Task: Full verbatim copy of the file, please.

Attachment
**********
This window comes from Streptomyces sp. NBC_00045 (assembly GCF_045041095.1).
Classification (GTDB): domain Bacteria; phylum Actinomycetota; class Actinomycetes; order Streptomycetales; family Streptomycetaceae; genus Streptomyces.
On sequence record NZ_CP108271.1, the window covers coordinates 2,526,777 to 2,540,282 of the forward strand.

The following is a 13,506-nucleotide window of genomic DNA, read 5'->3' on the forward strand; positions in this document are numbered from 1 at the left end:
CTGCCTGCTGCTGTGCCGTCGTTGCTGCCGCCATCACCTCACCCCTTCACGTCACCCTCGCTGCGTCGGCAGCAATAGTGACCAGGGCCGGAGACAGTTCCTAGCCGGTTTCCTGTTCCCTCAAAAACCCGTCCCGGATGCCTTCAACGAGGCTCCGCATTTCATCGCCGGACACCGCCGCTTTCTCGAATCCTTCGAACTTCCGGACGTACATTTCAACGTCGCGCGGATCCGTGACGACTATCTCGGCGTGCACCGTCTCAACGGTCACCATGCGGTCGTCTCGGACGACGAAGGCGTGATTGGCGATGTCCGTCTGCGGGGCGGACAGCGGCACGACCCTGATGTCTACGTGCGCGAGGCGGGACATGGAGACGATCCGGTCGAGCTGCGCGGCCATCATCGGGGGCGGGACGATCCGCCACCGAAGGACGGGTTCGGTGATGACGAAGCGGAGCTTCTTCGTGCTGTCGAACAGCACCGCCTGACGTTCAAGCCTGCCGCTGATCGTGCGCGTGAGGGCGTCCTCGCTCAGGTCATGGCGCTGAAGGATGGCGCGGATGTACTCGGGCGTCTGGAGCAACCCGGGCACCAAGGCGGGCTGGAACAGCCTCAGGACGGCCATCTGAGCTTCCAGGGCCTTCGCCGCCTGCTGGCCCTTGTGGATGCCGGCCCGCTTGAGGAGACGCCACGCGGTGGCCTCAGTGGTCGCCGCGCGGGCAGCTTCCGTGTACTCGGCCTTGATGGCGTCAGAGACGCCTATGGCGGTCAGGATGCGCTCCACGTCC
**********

This window comes from Streptomyces sp. NBC_00045 (assembly GCF_045041095.1).
Classification (GTDB): domain Bacteria; phylum Actinomycetota; class Actinomycetes; order Streptomycetales; family Streptomycetaceae; genus Streptomyces.
On sequence record NZ_CP108271.1, the window covers coordinates 2,526,777 to 2,540,282 of the forward strand.

The following is a 13,506-nucleotide window of genomic DNA, read 5'->3' on the forward strand; positions in this document are numbered from 1 at the left end:
CTGCCTGCTGCTGTGCCGTCGTTGCTGCCGCCATCACCTCACCCCTTCACGTCACCCTCGCTGCGTCGGCAGCAATAGTGACCAGGGCCGGAGACAGTTCCTAGCCGGTTTCCTGTTCCCTCAAAAACCCGTCCCGGATGCCTTCAACGAGGCTCCGCATTTCATCGCCGGACACCGCCGCTTTCTCGAATCCTTCGAACTTCCGGACGTACATTTCAACGTCGCGCGGATCCGTGACGACTATCTCGGCGTGCACCGTCTCAACGGTCACCATGCGGTCGTCTCGGACGACGAAGGCGTGATTGGCGATGTCCGTCTGCGGGGCGGACAGCGGCACGACCCTGATGTCTACGTGCGCGAGGCGGGACATGGAGACGATCCGGTCGAGCTGCGCGGCCATCATCGGGGGCGGGACGATCCGCCACCGAAGGACGGGTTCGGTGATGACGAAGCGGAGCTTCTTCGTGCTGTCGAACAGCACCGCCTGACGTTCAAGCCTGCCGCTGATCGTGCGCGTGAGGGCGTCCTCGCTCAGGTCATGGCGCTGAAGGATGGCGCGGATGTACTCGGGCGTCTGGAGCAACCCGGGCACCAAGGCGGGCTGGAACAGCCTCAGGACGGCCATCTGAGCTTCCAGGGCCTTCGCCGCCTGCTGGCCCTTGTGGATGCCGGCCCGCTTGAGGAGACGCCACGCGGTGGCCTCAGTGGTCGCCGCGCGGGCAGCTTCCGTGTACTCGGCCTTGATGGCGTCAGAGACGCCTATGGCGGTCAGGATGCGCTCCACGTCC